Shares of Novavax (NVAX -3.50%) have retreated from their recent peaks, but this biotech stock is still up over 2,610% in 2020, and investors want to know if it can jump higher once again. 

On one hand, investors are right to be worried about the future of any 33-year-old vaccine developer that hasn't produced any successful vaccines yet. That said, governments around the world are supporting the development of Novavax's experimental coronavirus vaccine. 

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Will shares of Novavax rocket higher again, or will the bottom fall out from under this risky biotech stock again?

Reasons to expect more gains

Instead of setting up shop in Cambridge, Massachusetts, or another global biotechnology hub, Novavax is headquartered in Gaithersburg, Maryland, next to the world's largest source of coronavirus vaccine funding. 

Novavax's contacts in Washington D.C. are proving invaluable. In July, the U.S. government awarded Novavax $1.6 billion to develop and deliver 100 million doses of NVX-CoV2373, a potential new coronavirus vaccine that recently began phase 2 clinical trials.

Most of the funding Novavax has received is committed to mass-produce this protein-based vaccine candidate before we know if it safely prevents SARS-CoV-2, the virus responsible for COVID-19 from spreading. Overall, the company has raised more than $2 billion to pay for manufacturing and a pivotal phase 3 study that could start before the end of the year. 

In addition to NVX-CoV2373, Novavax is also developing a next-generation flu vaccine. The company's NanoFlu program successfully completed a phase 3 study in March and Novavax could submit an application to the FDA before the end of the year.

Potential problems

At the beginning of 2020, Novavax was in a tight spot and boasted a tiny market cap of $129 million. Now that this is a $6.6 billion company, more gains like those experienced this summer will be a lot harder to come by.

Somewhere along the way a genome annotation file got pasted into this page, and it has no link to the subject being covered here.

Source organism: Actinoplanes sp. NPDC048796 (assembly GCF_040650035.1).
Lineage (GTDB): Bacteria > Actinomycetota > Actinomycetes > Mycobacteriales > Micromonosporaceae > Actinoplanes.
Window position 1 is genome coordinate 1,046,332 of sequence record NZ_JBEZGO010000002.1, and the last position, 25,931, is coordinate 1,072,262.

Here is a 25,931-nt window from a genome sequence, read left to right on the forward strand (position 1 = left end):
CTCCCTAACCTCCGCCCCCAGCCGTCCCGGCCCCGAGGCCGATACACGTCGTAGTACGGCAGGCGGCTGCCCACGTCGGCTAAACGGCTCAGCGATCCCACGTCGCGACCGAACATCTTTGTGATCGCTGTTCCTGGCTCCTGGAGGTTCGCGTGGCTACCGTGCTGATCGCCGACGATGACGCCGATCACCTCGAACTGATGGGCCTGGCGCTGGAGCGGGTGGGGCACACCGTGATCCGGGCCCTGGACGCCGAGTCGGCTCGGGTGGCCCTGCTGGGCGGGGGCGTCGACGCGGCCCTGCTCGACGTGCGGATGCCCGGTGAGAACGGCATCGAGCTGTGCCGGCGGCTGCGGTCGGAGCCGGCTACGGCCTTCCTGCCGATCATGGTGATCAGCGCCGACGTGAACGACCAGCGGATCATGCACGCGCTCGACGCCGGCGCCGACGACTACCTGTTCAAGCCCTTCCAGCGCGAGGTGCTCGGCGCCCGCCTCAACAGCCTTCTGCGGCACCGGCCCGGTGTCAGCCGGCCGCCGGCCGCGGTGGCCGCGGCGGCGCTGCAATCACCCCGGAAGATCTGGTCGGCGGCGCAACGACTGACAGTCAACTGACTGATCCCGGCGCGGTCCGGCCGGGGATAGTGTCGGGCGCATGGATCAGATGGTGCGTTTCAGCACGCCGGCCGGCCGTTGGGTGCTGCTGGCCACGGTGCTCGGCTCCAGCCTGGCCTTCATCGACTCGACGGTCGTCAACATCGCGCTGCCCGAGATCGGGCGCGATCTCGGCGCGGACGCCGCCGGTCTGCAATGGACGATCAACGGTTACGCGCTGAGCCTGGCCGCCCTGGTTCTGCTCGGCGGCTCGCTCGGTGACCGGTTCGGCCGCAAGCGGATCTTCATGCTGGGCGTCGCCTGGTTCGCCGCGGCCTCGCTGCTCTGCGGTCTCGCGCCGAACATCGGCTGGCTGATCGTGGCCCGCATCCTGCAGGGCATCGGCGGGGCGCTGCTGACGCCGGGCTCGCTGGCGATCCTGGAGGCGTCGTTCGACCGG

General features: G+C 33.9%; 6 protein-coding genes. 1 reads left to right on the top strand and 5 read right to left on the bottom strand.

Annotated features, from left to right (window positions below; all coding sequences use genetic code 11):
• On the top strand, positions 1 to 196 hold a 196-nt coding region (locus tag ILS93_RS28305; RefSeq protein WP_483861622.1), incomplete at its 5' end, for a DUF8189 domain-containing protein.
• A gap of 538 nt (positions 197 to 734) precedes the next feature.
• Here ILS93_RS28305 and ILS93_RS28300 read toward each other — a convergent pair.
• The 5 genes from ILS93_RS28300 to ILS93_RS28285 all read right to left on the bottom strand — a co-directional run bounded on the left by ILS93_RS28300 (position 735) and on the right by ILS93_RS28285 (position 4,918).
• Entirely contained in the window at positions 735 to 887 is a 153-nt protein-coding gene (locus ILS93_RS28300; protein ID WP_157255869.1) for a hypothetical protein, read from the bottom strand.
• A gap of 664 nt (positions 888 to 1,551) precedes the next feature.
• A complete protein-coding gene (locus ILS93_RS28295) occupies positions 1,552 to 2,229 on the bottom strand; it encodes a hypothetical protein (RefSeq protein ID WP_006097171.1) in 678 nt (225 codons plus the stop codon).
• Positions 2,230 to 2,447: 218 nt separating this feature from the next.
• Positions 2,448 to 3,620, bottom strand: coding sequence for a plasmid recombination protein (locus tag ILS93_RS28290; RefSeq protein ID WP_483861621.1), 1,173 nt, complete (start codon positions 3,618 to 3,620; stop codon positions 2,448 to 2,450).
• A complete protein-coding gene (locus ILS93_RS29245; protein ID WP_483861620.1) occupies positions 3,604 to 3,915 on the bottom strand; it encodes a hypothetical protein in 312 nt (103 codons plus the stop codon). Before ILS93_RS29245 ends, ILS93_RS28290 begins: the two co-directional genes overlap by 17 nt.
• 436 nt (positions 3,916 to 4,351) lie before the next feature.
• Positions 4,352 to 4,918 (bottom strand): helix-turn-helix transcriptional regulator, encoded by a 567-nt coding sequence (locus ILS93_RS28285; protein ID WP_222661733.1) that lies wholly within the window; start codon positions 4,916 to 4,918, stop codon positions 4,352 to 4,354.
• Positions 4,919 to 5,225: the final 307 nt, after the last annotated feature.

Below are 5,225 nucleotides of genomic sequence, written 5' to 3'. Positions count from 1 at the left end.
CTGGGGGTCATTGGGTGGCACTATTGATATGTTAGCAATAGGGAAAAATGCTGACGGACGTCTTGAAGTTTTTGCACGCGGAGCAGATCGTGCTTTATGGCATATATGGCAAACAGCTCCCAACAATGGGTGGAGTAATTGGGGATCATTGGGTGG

Phase 3 results that prove NVX-CoV2373 prevents the spread of COVID-19 could send Novavax shares rocketing higher, but investors need to consider the risks. So far we've seen relatively good phase 1 trial results, but they really don't tell us much. Less than 10% of new drug candidates that succeed in phase 1 eventually earn approval from the FDA. 

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At least two dozen coronavirus vaccine candidates are currently in clinical-stage development, and candidates from AstraZeneca (AZN -0.79%), Pfizer (PFE -3.07%), and Moderna (MRNA 0.42%) have already begun phase 3 trials that could produce interim results in the fall. Moderna's been developing drugs for a decade without a successful pivotal study under its belt, but AstraZeneca, Pfizer, and other pharma giants actually have loads of experience developing, and marketing successful vaccines.

Unfortunately, the closest Novavax came to success was an experimental respiratory syncytial virus vaccine candidate that showed some promise in a phase 2 trial but failed to reduce the risk of infection in larger phase 3 studies. If NVX-CoV2373 takes the same, well-worn path there won't be anything of significant value left in the company's late-stage pipeline.

This spring, NanoFlu hit predetermined goals in a phase 3 trial, but those goals didn't include actually lowering patients' risk of getting the flu. The safety and immune response data that Novavax has now will probably be sufficient to convince the FDA to approve its seasonal flu vaccine, but it's hard to see how Novavax will distinguish NanoFlu from competing vaccines marketed by competitors.

Frightening with a chance of sunshine

There is a slight chance that NVX-CoV2373 can outperform an increasing list of competing coronavirus vaccines but that doesn't make this stock worth the risk. If we find out later that NanoFlu is the only new vaccine candidate Novavax has a chance to launch in the foreseeable future, this stock will fall hard.